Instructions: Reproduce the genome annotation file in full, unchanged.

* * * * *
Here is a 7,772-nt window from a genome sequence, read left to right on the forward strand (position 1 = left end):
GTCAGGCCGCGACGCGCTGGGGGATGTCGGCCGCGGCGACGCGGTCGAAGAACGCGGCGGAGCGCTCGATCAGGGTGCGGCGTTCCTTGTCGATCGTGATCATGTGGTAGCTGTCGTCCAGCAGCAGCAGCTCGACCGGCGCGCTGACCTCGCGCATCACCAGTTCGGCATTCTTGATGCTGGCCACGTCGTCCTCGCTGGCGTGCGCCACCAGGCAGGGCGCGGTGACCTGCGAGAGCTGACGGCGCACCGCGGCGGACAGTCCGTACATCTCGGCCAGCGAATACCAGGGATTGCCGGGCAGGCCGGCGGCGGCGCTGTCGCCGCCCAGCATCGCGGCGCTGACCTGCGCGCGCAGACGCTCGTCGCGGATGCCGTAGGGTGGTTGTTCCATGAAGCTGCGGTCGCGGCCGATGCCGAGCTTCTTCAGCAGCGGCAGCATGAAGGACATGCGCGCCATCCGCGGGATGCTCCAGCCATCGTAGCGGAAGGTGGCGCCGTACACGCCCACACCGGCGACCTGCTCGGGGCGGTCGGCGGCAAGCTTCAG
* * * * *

Here is a 7,772-nt window from a genome sequence, read left to right on the forward strand (position 1 = left end):
GTCAGGCCGCGACGCGCTGGGGGATGTCGGCCGCGGCGACGCGGTCGAAGAACGCGGCGGAGCGCTCGATCAGGGTGCGGCGTTCCTTGTCGATCGTGATCATGTGGTAGCTGTCGTCCAGCAGCAGCAGCTCGACCGGCGCGCTGACCTCGCGCATCACCAGTTCGGCATTCTTGATGCTGGCCACGTCGTCCTCGCTGGCGTGCGCCACCAGGCAGGGCGCGGTGACCTGCGAGAGCTGACGGCGCACCGCGGCGGACAGTCCGTACATCTCGGCCAGCGAATACCAGGGATTGCCGGGCAGGCCGGCGGCGGCGCTGTCGCCGCCCAGCATCGCGGCGCTGACCTGCGCGCGCAGACGCTCGTCGCGGATGCCGTAGGGTGGTTGTTCCATGAAGCTGCGGTCGCGGCCGATGCCGAGCTTCTTCAGCAGCGGCAGCATGAAGGACATGCGCGCCATCCGCGGGATGCTCCAGCCATCGTAGCGGAAGGTGGCGCCGTACACGCCCACACCGGCGACCTGCTCGGGGCGGTCGGCGGCAAGCTTCAG